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  • Author or Editor: Lei Zhao x
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Abstract

Purpose

This study aimed to evaluate and identify the value and explore the mechanisms of Angiogenic Factor with G-patch and FHA domains 1 (AGGF1) in postoperative cognitive dysfunction (POCD).

Methods

Rats were separated into four different groups, namely sham, isoflurane, isoflurane + recombinant human Aggf1 (rh-Aggf1) (5 μg kg−1), and isoflurane + rh-Aggf1 (10 μg kg−1). qPCR and western blot assays were applied to detect the correlation between the expression of AGGF1 and isoflurane administration. Then, the Morris water maze (MWM) test was applied to evaluate the effect of AGGF1 on improving the POCD rats. Subsequently, TUNEL assay was applied and the cell apoptosis-related proteins were tested to reveal the anti-apoptotic effect of AGGF1 in POCD rats. Furthermore, the mRNA and protein levels of TNF-α, IL-6, and IL-1β were also detected by qPCR and ELISA to verify the anti-inflammatory effects of AGGF1 on POCD rats. Besides, the protein expression levels of PI3K, Akt, and NF-κB in each group were examined by western blot.

Results

In this study, the results revealed that isoflurane induced a decrease in AGGF1 expression in the hippocampus of aged rats. In addition, exogenous AGGF1 attenuated POCD in aged rats. Meanwhile, exogenous AGGF1 had anti-apoptotic and anti-inflammatory effects in POCD rats. Further research indicated that AGGF1 activated the PI3K/Akt pathway.

Conclusion

AGGF1 has neuroprotective effect against isoflurane-induced cognitive dysfunction in aged rats via activating the PI3K/AKT signaling pathways.

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Abstract

Acute respiratory distress syndrome (ARDS) refers to the injury of alveolar epithelial cells and capillary endothelial cells due to various injury factors. Research on the pathogenesis of ARDS has made great progress, but the exact pathogenesis of ARDS has not been fully elucidated. Up to now, the prevention and treatment of ARDS is still an important scientific problem that needs to be solved urgently. In this work, we analyzed the effect of uridine on ARDS. An ARDS model was successfully constructed by lipopolysaccharide (LPS) stimulation. Western-blotting, IFA, ELISA, RT-PCT and CLSM were conducted to investigate the effect of uridine on ARDS and insulin resistance, and the results showed that lung histopathological alterations were significantly attenuated by uridine treatment. Further work showed that the levels of proinflammatory cytokines were significantly down-regulated in the lung tissue after treatment with uridine. Additionally, the numbers of total cells and neutrophils in the bronchoalveolar lavage fluid (BALF) were also decreased in the uridine-treated ARDS mice. We further explored the potential mechanism by which uridine could treat ARDS, and the results indicated that NF-κB signaling was down-regulated by uridine treatment. Next, we studied insulin sensitivity in the ARDS mice, and found that insulin signaling was significantly down-regulated, and uridine could enhance insulin sensitivity in the ARDS mice model. Furthermore, we found that the levels of inflammation and oxidative stress were decreased by uridine treatment, which may be the potential mechanism by which uridine could improve insulin sensitivity. Taken together, the current work provides evidence that uridine can serve as a potential drug to treat ARDS and insulin resistance.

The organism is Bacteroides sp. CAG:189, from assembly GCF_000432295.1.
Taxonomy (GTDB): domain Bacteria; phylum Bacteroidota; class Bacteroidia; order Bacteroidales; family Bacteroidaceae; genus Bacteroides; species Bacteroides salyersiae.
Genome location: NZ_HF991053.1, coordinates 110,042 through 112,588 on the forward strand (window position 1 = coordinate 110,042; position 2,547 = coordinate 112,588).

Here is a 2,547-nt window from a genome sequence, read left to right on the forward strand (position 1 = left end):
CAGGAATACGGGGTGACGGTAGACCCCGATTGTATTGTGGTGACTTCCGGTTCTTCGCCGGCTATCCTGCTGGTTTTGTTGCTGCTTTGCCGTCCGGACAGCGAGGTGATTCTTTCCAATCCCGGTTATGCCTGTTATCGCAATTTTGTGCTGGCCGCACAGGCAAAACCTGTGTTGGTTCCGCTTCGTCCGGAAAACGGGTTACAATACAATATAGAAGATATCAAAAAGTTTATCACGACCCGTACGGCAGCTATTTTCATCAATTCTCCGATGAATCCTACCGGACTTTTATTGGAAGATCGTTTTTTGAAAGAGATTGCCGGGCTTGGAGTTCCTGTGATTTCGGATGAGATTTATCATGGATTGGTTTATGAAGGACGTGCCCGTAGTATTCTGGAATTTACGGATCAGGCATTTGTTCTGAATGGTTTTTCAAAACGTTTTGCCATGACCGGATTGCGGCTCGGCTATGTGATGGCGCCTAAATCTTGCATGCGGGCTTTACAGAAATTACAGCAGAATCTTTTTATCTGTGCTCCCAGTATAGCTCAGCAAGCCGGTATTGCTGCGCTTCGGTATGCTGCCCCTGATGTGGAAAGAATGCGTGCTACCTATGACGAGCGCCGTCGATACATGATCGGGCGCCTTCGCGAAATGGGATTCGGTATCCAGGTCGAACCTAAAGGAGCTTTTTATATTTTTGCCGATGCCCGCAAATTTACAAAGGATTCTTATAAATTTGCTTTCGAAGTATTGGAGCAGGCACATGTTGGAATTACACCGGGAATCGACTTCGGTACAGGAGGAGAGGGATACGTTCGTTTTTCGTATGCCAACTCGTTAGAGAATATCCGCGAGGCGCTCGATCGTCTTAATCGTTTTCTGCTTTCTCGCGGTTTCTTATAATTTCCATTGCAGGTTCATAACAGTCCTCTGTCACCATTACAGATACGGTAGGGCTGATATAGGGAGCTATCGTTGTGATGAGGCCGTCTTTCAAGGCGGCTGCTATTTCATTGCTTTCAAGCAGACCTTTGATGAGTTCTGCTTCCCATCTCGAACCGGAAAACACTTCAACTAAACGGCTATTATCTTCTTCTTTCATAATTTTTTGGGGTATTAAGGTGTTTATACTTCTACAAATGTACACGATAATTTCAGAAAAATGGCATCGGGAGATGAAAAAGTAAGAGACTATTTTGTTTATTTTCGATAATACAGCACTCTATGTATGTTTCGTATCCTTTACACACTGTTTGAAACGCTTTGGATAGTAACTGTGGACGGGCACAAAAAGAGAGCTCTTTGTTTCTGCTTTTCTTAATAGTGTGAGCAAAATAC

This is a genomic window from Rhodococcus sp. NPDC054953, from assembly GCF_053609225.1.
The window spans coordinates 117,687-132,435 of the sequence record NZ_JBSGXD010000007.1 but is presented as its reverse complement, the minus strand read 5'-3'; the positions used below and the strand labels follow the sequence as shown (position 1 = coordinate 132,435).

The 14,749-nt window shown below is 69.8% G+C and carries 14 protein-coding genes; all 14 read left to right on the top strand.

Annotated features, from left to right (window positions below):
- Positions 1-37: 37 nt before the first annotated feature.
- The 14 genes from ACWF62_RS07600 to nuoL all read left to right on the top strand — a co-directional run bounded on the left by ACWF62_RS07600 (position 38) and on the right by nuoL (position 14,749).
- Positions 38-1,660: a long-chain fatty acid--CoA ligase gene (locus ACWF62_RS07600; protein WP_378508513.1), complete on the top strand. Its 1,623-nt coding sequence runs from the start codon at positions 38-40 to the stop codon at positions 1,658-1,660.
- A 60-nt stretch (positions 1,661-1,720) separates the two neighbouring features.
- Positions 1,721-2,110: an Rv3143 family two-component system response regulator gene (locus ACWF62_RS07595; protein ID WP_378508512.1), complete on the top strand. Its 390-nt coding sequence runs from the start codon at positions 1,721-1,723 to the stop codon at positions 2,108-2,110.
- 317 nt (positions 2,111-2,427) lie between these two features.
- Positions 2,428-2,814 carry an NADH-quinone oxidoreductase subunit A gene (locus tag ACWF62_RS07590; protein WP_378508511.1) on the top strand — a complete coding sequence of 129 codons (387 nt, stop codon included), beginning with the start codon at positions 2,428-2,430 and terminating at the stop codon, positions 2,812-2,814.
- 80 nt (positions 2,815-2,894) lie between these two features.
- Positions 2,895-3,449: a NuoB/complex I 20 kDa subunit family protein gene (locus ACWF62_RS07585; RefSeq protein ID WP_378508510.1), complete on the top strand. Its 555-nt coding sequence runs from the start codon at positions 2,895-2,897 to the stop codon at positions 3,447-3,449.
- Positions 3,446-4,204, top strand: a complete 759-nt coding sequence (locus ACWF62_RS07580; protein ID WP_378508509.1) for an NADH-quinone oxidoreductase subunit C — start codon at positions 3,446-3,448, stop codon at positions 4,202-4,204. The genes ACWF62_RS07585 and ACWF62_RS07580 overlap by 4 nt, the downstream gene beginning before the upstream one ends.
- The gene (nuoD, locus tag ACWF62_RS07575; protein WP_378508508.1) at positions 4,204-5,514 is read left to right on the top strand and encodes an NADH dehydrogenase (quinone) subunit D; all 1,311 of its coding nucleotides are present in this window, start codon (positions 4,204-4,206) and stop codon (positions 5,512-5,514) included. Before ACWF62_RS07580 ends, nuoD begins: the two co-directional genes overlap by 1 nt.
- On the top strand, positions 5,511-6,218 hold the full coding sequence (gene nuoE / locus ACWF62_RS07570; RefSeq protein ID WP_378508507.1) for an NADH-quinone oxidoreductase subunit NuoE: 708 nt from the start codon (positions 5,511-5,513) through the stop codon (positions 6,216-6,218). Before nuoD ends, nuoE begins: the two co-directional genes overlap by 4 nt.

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Background and aims

Adolescent smartphone addiction has received increased attention in recent years, and peer relationship has been found to be a protective factor in adolescent smartphone. However, little is known about the mediating and moderating mechanisms underlying this relation. The aim of this study was to investigate (a) the mediating role of self-esteem in the association between student–student relationship and smartphone addiction, and (b) the moderating role of the need to belong in the indirect relationship between student–student relationship and adolescent smartphone addiction.

Methods

This model was examined with 768 Chinese adolescents (mean age = 16.81 years, SD = 0.73); the participants completed measurements regarding student–student relationship, self-esteem, the need to belong, and smartphone addiction.

Results

The correlation analyses indicated that student–student relationship was significantly negatively associated with adolescent smartphone addiction, and the need to belong was significantly positively associated with adolescent smartphone addiction. Mediation analyses revealed that self-esteem partially mediated the link between student-student relationship and adolescent smartphone addiction. Moderated mediation further indicated that the mediated path was weaker for adolescents with lower levels of the need to belong.

Discussion and conclusion

High self-esteem could be a protective factor against smartphone addiction for adolescents with a strong need to belong as these students appeared to be at elevated risk of developing smartphone addiction.

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